“During a time of adversity and of uncertainty, thank goodness that we have traditions like Christmas to keep us grounded in what matters most. Things like family, gratitude, generosity to others, and for many people, faith.

“The light of Christmas comes at the darkest time of year. But with it, our lives are enlightened by family and friends, by the warmth of happy memories, by the exchange of gifts, and of course the smiles of children as they create their own lifetime Christmas memories.

“For Christians, the light of Christmas is a newborn who in the words of scripture is ‘the light that shines in the darkness and the darkness has not overcome it.’

“Whatever our own beliefs or traditions, Christmas is a time for gratitude, forgiving, for hope, and for charity.

“This Christmas, we should be especially grateful for our frontline health-care workers who have gone above and beyond the call of duty to help save lives during the past two incredibly difficult years. We should also be grateful for the countless number of Albertans who've reached out to care for the isolated and those in need.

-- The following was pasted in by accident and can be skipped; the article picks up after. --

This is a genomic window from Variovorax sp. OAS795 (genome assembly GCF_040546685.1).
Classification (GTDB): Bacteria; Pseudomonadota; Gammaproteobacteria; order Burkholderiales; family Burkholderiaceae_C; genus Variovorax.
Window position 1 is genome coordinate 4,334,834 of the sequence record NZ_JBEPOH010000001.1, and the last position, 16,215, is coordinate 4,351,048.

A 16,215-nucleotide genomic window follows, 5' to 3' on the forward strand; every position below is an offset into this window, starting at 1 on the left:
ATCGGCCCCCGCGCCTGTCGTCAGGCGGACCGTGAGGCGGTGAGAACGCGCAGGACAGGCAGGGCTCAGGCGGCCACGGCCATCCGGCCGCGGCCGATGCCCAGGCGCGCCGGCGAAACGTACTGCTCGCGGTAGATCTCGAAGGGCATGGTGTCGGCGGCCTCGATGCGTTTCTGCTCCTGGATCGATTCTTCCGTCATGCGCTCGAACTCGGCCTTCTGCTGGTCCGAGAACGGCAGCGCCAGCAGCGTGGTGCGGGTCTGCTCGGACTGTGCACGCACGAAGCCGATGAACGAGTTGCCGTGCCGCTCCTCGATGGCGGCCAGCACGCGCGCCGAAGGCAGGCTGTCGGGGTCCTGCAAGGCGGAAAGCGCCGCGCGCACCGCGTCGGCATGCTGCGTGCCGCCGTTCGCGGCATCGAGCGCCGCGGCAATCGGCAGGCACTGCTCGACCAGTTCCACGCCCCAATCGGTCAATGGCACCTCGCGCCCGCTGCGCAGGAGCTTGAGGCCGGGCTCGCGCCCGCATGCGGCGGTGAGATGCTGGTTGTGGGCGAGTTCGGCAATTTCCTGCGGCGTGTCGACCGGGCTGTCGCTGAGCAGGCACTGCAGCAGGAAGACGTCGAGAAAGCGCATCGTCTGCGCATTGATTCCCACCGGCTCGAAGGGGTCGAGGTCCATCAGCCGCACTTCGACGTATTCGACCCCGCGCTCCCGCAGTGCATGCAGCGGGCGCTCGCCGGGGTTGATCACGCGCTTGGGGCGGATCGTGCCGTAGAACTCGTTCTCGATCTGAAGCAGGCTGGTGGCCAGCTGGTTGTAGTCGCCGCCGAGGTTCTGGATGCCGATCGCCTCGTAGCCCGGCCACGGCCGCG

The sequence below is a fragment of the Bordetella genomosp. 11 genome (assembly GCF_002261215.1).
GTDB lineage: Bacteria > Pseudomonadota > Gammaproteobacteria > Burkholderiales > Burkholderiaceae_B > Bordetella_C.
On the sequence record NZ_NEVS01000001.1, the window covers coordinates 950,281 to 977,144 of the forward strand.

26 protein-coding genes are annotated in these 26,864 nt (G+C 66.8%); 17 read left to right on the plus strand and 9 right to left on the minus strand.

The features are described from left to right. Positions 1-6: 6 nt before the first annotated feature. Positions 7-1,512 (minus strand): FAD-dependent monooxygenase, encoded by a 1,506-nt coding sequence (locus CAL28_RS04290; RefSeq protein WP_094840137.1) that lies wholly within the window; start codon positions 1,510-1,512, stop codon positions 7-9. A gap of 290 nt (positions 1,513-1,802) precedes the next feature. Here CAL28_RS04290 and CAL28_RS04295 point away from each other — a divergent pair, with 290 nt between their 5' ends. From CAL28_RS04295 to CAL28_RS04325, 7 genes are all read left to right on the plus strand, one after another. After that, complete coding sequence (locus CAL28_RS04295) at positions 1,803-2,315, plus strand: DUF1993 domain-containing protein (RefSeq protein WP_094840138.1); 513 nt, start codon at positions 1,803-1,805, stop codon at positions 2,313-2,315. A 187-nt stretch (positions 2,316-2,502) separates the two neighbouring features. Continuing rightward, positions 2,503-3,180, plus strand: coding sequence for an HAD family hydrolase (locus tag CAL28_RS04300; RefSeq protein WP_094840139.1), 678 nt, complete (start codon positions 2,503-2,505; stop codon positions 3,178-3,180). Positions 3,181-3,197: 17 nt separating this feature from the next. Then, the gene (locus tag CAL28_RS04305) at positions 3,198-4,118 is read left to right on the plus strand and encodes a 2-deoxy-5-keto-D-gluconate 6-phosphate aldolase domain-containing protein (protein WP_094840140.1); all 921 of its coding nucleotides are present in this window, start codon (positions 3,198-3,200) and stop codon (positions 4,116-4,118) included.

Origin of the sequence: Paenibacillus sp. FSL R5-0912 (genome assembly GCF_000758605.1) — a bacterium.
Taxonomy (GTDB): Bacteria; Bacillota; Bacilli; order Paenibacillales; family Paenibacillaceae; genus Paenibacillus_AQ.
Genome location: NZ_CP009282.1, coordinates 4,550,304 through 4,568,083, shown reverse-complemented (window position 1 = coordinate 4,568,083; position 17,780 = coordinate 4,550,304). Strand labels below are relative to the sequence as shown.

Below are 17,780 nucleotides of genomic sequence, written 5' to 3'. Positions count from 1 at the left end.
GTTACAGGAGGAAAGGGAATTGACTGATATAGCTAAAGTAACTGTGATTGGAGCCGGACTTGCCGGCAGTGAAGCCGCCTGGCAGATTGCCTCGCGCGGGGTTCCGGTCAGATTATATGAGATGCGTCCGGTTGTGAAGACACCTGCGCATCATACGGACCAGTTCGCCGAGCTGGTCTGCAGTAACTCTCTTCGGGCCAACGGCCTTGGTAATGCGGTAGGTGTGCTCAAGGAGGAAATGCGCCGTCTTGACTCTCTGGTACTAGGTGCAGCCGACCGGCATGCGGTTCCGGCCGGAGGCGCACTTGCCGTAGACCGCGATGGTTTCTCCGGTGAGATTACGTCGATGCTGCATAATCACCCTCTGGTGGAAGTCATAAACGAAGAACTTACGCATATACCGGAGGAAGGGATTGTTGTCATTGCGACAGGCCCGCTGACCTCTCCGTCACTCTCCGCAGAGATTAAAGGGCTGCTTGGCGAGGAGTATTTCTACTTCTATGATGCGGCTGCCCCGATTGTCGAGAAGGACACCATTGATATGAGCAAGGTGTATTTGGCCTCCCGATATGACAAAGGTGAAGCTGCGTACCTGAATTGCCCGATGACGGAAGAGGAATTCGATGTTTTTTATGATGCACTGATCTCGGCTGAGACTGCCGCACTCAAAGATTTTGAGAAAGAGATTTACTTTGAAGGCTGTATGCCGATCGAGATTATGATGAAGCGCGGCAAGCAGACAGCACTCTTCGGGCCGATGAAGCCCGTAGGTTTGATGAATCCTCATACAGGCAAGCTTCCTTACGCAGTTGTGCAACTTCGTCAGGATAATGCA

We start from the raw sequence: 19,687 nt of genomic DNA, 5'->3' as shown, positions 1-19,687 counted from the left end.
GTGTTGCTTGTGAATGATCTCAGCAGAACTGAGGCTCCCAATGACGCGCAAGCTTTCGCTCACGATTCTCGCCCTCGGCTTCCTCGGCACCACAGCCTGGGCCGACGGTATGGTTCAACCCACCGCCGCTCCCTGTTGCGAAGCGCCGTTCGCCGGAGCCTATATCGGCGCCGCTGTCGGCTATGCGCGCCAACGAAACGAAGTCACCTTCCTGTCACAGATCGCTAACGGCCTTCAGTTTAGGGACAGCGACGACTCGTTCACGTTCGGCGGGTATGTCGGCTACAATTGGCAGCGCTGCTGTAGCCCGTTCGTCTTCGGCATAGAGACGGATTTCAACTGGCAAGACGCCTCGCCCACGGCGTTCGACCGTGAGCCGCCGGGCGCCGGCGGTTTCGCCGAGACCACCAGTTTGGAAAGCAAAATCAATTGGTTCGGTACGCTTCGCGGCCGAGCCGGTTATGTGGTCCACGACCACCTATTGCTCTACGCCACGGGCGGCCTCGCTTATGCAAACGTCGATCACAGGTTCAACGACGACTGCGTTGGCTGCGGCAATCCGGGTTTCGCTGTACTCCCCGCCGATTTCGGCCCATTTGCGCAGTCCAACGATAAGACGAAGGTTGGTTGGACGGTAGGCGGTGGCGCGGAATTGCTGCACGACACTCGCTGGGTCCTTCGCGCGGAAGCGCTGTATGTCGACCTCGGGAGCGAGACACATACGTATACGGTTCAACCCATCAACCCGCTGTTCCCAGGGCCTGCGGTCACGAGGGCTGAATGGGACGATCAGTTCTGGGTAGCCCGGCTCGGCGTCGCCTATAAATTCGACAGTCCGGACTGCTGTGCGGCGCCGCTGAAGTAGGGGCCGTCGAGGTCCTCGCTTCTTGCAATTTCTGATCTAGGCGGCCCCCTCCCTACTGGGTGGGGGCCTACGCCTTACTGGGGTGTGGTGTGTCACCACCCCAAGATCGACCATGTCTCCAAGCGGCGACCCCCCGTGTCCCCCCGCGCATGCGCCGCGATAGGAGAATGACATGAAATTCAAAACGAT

“Alberta created the Northern Lights Award to recognize some of these people who personify the spirit of Christmas, acting as lights in the darkness - from delivering groceries, to driving seniors to medical and vaccine appointments, from entertaining the elderly, to offering a hand to homeless shelters and soup kitchens.

“Thank you to everyone who has shown the best of Alberta's spirit of caring and of community.

“Let's all be inspired by their example, by reaching out over Christmas to people who might be isolated, or who are coping with family, financial, or mental health challenges.

“After these nearly two long years of loss and disruption, everyone needs to know that they are valued and that there is hope for a brighter future.

“Merry Christmas!

“May this be a time of joy, peace, and goodwill for you, and for all.”